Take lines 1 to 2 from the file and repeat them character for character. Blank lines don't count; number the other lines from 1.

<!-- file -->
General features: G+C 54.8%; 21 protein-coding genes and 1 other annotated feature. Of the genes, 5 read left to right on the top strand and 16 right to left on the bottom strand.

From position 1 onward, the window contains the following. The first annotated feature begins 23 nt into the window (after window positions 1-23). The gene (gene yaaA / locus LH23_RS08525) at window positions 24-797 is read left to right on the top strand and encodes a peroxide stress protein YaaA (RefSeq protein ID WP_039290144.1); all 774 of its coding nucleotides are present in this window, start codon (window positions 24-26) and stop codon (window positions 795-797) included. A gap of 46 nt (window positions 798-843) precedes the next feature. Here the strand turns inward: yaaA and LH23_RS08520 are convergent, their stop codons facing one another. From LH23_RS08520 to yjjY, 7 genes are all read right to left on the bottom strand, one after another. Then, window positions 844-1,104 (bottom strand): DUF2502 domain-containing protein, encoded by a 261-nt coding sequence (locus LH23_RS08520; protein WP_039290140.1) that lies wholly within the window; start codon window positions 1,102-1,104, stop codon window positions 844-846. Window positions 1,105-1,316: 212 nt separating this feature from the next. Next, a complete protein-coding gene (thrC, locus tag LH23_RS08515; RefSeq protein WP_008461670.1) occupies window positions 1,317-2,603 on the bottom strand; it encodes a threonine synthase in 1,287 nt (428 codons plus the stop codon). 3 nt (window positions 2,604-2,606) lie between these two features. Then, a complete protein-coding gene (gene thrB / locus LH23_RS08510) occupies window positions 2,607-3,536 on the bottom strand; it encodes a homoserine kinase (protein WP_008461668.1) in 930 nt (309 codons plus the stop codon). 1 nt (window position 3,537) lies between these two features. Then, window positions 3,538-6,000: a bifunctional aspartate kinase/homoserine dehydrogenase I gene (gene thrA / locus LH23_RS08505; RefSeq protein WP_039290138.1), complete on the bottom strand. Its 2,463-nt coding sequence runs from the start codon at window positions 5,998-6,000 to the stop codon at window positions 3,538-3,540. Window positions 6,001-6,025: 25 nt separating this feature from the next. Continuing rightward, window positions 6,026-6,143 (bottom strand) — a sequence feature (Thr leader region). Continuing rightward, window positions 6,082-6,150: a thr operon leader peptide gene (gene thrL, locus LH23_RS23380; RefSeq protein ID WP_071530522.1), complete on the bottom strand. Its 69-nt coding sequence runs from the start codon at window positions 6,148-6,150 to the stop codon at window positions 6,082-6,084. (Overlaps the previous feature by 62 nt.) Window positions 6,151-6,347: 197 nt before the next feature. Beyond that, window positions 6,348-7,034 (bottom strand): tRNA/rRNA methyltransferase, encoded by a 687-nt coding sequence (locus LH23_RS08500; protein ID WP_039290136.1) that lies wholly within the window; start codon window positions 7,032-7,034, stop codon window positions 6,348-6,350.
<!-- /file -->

General features: G+C 54.8%; 21 protein-coding genes and 1 other annotated feature. Of the genes, 5 read left to right on the top strand and 16 right to left on the bottom strand.

From position 1 onward, the window contains the following. The first annotated feature begins 23 nt into the window (after window positions 1-23). The gene (gene yaaA / locus LH23_RS08525) at window positions 24-797 is read left to right on the top strand and encodes a peroxide stress protein YaaA (RefSeq protein ID WP_039290144.1); all 774 of its coding nucleotides are present in this window, start codon (window positions 24-26) and stop codon (window positions 795-797) included. A gap of 46 nt (window positions 798-843) precedes the next feature. Here the strand turns inward: yaaA and LH23_RS08520 are convergent, their stop codons facing one another. From LH23_RS08520 to yjjY, 7 genes are all read right to left on the bottom strand, one after another. Then, window positions 844-1,104 (bottom strand): DUF2502 domain-containing protein, encoded by a 261-nt coding sequence (locus LH23_RS08520; protein WP_039290140.1) that lies wholly within the window; start codon window positions 1,102-1,104, stop codon window positions 844-846. Window positions 1,105-1,316: 212 nt separating this feature from the next. Next, a complete protein-coding gene (thrC, locus tag LH23_RS08515; RefSeq protein WP_008461670.1) occupies window positions 1,317-2,603 on the bottom strand; it encodes a threonine synthase in 1,287 nt (428 codons plus the stop codon). 3 nt (window positions 2,604-2,606) lie between these two features. Then, a complete protein-coding gene (gene thrB / locus LH23_RS08510) occupies window positions 2,607-3,536 on the bottom strand; it encodes a homoserine kinase (protein WP_008461668.1) in 930 nt (309 codons plus the stop codon). 1 nt (window position 3,537) lies between these two features. Then, window positions 3,538-6,000: a bifunctional aspartate kinase/homoserine dehydrogenase I gene (gene thrA / locus LH23_RS08505; RefSeq protein WP_039290138.1), complete on the bottom strand. Its 2,463-nt coding sequence runs from the start codon at window positions 5,998-6,000 to the stop codon at window positions 3,538-3,540. Window positions 6,001-6,025: 25 nt separating this feature from the next. Continuing rightward, window positions 6,026-6,143 (bottom strand) — a sequence feature (Thr leader region). Continuing rightward, window positions 6,082-6,150: a thr operon leader peptide gene (gene thrL, locus LH23_RS23380; RefSeq protein ID WP_071530522.1), complete on the bottom strand. Its 69-nt coding sequence runs from the start codon at window positions 6,148-6,150 to the stop codon at window positions 6,082-6,084. (Overlaps the previous feature by 62 nt.) Window positions 6,151-6,347: 197 nt before the next feature. Beyond that, window positions 6,348-7,034 (bottom strand): tRNA/rRNA methyltransferase, encoded by a 687-nt coding sequence (locus LH23_RS08500; protein ID WP_039290136.1) that lies wholly within the window; start codon window positions 7,032-7,034, stop codon window positions 6,348-6,350.